Hazardous Air Inside Your Car
My friend from Italy looks aghast when he sees someone getting into their car carrying a macchiato or a croissant. In Italy, nobody eats in the car, he explains, because eating is a sacred act to be enjoyed only while sitting at a table, only when the food is arrayed upon a china plate. And so it is that Italian cars remain pristine compared to average cars in the US, where food crumbs and coffee spills are as common as McDonald’s golden arches. Do you eat, drink, and spill in your car? Aside from the aesthetic nightmare created by driving around in a pigpen and the humiliation if discovered by your mother or your boss, you might actually be creating a health risk in your own driver’s seat, even if the car stays parked in your garage.
Several studies in the UK—where, apparently, drivers emulate their American peers in terms of snacking while steering—found dangerously unhygienic conditions inside the average vehicle. In one study, half of the drivers surveyed admitted that they had occasional spills inside their car and a third toted their pets along with them on rides, getting the car good and dirty. And yet, only a third of those surveyed cleaned the interior of their car more than once a year, and one out of 10 had never cleaned inside.1 Another study of 717 drivers by Intelligent Car Leasing found only about 25 percent cleaned the interior monthly (or more often), while 26 percent said they never had cleaned!2 As it turns out, that’s probably bad for your health.
According to Dr. Ron Cutler, who directs biomedical sciences at Queens University, “Most people clean their homes, but many are neglecting to clean their cars and are driving around in vehicles which resemble a rubbish bin. A car is the perfect place for germs to breed, especially if you eat in it and leave litter or uneaten food around.”
The British “Hygiene Doctor,” Lisa Ackerly, adds, “When you think of all the unhygienic things you see people doing whilst driving - picking their noses, coughing all over the steering wheel and eating food - we really ought to be cleaning the insides our cars more, particularly the hand contact surfaces.”
In fact, the University of Salford study referenced above found that the average car interior is 2,144 per cent filthier than the typical smartphone, harboring an average of 200 infectious bacteria per inch (a toilet seat has only about 70), including dangerous bacteria that can cause food poisoning, to say nothing of allergens and dust mites. Put those inches together, and you’ll find about 700 different bacterial strains living in the typical vehicle.3 The story is even worse if you look at specific areas you touch with your hands frequently, such as the steering wheel, which typically harbors about 700 bacteria per inch, almost 10 times more than the typical pubic toilet seat.4 And consider that while germs and allergens might dissipate in your large living room, in the enclosed space of your car, they’re up close and personal, circulating through the warm heating system and blowing back at you.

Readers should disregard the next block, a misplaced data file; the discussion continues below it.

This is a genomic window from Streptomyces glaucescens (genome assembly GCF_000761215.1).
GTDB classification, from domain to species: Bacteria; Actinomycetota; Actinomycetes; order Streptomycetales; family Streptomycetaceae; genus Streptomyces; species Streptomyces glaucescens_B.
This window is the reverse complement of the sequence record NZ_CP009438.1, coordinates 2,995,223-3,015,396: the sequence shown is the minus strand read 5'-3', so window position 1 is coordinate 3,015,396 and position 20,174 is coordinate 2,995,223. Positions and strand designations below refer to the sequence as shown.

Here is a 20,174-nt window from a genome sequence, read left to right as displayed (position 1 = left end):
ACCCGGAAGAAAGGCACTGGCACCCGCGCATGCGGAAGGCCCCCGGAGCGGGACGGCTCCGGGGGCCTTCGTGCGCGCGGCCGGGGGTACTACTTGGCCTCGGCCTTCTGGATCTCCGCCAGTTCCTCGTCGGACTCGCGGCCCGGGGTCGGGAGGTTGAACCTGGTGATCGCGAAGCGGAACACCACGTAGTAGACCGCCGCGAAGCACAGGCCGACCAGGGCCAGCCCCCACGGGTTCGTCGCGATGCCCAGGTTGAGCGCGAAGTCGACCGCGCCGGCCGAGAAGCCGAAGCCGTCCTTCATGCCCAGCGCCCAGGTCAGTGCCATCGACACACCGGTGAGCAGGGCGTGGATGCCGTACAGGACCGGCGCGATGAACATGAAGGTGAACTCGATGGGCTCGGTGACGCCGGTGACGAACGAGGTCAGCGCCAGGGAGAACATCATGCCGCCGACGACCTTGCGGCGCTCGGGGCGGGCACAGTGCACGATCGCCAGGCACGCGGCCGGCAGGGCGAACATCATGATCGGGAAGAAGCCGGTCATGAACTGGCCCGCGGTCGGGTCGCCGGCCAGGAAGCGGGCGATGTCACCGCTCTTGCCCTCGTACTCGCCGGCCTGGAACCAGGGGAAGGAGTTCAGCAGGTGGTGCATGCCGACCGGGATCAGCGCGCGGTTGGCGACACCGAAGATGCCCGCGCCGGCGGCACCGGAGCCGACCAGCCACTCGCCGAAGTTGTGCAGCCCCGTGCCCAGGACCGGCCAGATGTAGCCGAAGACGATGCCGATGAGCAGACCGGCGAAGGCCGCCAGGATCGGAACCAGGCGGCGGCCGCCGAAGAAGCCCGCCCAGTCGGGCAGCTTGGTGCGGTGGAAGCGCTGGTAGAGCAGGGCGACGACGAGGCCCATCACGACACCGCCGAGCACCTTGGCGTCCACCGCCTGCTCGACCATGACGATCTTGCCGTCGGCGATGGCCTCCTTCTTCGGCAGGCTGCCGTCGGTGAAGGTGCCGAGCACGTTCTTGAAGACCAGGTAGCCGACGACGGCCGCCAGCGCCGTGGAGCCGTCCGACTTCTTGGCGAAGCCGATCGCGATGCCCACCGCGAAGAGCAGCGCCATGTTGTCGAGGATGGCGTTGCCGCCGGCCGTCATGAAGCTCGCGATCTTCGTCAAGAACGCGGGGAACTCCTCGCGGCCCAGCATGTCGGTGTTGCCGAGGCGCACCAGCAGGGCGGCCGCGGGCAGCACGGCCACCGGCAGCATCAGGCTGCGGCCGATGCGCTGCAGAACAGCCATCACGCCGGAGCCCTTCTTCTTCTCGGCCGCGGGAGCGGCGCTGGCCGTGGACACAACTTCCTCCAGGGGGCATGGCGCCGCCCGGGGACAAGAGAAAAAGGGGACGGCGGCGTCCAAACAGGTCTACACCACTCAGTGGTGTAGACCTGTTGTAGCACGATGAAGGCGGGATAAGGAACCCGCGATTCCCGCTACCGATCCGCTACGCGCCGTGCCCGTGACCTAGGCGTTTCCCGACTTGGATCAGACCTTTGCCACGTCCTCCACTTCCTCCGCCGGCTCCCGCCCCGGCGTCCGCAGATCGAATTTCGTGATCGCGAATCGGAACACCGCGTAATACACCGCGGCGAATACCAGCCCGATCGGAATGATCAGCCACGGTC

The alternative to commuting in a sea of infectious germs, obviously, is to spend time cleaning your car interior every week, same as you (hopefully) spend time cleaning the toilet seats in your home. Click here for a detailed guide on the right way to get the job done.
Okay, so now you have inspiration to get the grime off the door jambs, and you’ll wipe away all the pathogens you’ve deposited inside your car, but unfortunately, your car interior still poses a big risk because of other factors that you have less control over. It turns out that there’s more air pollution inside of your car than outside of it, and rolling up the windows when driving a busy highway gives no protection. Au contraire: you’d be better off walking alongside your car on the pavement, subject to all the fumes whizzing by! It seems counterintuitive, but in fact, a study this year by a collaboration of scientists at Duke University, Emory University and the Georgia Institute of Technology measured air pollution inside and outside of cars travelling an Atlanta highway during rush hour, and the level of chemical pollutants inside the cars was twice the level measured outside by roadside monitors.5